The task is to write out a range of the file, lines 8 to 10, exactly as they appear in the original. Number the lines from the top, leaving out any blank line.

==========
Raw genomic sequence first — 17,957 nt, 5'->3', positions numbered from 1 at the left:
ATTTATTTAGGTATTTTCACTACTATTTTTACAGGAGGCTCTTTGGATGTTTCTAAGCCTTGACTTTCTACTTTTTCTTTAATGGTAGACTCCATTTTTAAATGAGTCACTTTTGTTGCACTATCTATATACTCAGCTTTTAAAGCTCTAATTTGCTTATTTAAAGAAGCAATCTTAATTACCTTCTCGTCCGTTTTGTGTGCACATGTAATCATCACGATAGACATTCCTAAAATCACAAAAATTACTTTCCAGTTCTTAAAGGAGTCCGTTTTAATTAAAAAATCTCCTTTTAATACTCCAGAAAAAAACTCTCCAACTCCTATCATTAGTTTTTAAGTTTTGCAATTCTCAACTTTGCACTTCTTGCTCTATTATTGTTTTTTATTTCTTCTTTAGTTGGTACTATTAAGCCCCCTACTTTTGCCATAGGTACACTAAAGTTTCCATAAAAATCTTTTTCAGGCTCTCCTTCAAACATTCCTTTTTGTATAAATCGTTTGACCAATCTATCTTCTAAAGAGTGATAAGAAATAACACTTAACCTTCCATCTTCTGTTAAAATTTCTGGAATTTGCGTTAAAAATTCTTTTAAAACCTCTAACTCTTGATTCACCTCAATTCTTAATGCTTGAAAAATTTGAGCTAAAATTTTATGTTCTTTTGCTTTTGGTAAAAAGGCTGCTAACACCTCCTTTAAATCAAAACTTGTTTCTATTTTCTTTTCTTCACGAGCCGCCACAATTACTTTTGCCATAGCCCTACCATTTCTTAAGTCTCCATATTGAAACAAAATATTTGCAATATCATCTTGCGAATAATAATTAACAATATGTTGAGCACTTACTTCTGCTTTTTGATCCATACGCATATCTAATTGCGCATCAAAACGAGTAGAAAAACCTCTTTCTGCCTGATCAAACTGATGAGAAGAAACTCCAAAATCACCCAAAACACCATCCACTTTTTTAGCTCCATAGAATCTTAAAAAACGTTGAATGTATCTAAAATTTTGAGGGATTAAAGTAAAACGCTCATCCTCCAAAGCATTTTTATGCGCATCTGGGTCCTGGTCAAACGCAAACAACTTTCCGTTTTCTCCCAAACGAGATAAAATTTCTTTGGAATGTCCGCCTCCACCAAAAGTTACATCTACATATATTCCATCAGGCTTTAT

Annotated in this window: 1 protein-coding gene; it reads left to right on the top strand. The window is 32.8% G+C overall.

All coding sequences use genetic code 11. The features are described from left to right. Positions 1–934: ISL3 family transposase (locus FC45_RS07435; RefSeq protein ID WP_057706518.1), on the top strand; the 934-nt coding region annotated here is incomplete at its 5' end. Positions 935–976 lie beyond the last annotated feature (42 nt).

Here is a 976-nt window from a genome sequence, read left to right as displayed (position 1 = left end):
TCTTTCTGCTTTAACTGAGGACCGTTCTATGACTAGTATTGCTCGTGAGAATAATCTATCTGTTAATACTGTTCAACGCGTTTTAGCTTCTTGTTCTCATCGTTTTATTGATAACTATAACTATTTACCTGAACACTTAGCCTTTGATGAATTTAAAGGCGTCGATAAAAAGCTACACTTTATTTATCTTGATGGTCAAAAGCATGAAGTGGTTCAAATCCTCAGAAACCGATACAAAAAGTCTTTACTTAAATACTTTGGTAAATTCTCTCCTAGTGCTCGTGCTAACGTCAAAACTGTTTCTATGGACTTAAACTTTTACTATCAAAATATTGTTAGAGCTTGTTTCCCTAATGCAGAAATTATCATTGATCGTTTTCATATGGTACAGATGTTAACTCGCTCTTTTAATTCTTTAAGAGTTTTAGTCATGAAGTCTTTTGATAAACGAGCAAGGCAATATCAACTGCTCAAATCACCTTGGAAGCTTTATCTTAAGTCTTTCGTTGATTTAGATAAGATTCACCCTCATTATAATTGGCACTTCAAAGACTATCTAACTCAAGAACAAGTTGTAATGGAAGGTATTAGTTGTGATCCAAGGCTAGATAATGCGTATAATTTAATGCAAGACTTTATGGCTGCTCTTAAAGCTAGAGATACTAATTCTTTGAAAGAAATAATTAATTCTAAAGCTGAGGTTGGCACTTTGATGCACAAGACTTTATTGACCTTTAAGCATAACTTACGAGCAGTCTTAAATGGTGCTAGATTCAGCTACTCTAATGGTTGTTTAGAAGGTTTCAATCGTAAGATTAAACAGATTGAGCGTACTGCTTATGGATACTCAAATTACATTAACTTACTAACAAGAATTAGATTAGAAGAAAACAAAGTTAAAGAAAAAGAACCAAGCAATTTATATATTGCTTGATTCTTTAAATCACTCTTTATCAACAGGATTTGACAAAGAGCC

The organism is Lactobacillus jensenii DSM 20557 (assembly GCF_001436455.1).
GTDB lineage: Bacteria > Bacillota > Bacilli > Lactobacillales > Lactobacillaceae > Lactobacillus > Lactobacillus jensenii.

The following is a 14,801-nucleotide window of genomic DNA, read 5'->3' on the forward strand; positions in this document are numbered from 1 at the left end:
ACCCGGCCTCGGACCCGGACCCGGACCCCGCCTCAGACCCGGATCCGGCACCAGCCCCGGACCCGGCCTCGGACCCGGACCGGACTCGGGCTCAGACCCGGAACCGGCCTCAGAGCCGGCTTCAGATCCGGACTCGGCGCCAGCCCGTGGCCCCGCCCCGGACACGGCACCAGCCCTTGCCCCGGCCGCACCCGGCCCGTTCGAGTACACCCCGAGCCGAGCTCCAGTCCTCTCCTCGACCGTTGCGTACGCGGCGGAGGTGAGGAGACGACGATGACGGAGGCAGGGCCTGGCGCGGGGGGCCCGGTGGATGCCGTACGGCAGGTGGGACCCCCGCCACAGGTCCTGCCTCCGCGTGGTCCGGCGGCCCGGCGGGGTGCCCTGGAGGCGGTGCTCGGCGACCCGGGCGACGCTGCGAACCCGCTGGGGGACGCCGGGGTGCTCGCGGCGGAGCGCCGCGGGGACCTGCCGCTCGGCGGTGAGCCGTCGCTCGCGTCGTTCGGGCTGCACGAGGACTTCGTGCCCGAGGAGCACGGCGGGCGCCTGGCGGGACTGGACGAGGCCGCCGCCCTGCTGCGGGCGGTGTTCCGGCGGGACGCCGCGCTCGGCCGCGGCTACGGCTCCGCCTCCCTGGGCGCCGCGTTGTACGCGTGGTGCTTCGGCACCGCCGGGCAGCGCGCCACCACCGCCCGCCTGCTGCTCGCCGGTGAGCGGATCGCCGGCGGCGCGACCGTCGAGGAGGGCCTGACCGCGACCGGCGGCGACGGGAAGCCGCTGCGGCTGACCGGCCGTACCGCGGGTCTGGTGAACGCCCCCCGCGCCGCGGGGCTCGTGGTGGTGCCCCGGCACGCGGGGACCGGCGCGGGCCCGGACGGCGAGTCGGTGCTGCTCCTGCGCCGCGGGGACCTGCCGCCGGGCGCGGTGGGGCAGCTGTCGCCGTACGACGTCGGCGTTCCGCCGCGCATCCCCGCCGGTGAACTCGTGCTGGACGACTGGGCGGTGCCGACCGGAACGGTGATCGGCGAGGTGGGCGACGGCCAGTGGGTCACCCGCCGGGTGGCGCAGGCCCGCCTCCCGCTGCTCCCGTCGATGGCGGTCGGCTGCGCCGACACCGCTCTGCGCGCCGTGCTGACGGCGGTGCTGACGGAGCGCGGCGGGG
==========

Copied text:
GTDB lineage: Bacteria > Bacillota > Bacilli > Lactobacillales > Lactobacillaceae > Lactobacillus > Lactobacillus jensenii.

The following is a 14,801-nucleotide window of genomic DNA, read 5'->3' on the forward strand; positions in this document are numbered from 1 at the left end:
ACCCGGCCTCGGACCCGGACCCGGACCCCGCCTCAGACCCGGATCCGGCACCAGCCCCGGACCCGGCCTCGGACCCGGACCGGACTCGGGCTCAGACCCGGAACCGGCCTCAGAGCCGGCTTCAGATCCGGACTCGGCGCCAGCCCGTGGCCCCGCCCCGGACACGGCACCAGCCCTTGCCCCGGCCGCACCCGGCCCGTTCGAGTACACCCCGAGCCGAGCTCCAGTCCTCTCCTCGACCGTTGCGTACGCGGCGGAGGTGAGGAGACGACGATGACGGAGGCAGGGCCTGGCGCGGGGGGCCCGGTGGATGCCGTACGGCAGGTGGGACCCCCGCCACAGGTCCTGCCTCCGCGTGGTCCGGCGGCCCGGCGGGGTGCCCTGGAGGCGGTGCTCGGCGACCCGGGCGACGCTGCGAACCCGCTGGGGGACGCCGGGGTGCTCGCGGCGGAGCGCCGCGGGGACCTGCCGCTCGGCGGTGAGCCGTCGCTCGCGTCGTTCGGGCTGCACGAGGACTTCGTGCCCGAGGAGCACGGCGGGCGCCTGGCGGGACTGGACGAGGCCGCCGCCCTGCTGCGGGCGGTGTTCCGGCGGGACGCCGCGCTCGGCCGCGGCTACGGCTCCGCCTCCCTGGGCGCCGCGTTGTACGCGTGGTGCTTCGGCACCGCCGGGCAGCGCGCCACCACCGCCCGCCTGCTGCTCGCCGGTGAGCGGATCGCCGGCGGCGCGACCGTCGAGGAGGGCCTGACCGCGACCGGCGGCGACGGGAAGCCGCTGCGGCTGACCGGCCGTACCGCGGGTCTGGTGAACGCCCCCCGCGCCGCGGGGCTCGTGGTGGTGCCCCGGCACGCGGGGACCGGCGCGGGCCCGGACGGCGAGTCGGTGCTGCTCCTGCGCCGCGGGGACCTGCCGCCGGGCGCGGTGGGGCAGCTGTCGCCGTACGACGTCGGCGTTCCGCCGCGCATCCCCGCCGGTGAACTCGTGCTGGACGACTGGGCGGTGCCGACCGGAACGGTGATCGGCGAGGTGGGCGACGGCCAGTGGGTCACCCGCCGGGTGGCGCAGGCCCGCCTCCCGCTGCTCCCGTCGATGGCGGTCGGCTGCGCCGACACCGCTCTGCGCGCCGTGCTGACGGCGGTGCTGACGGAGCGCGGCGGGG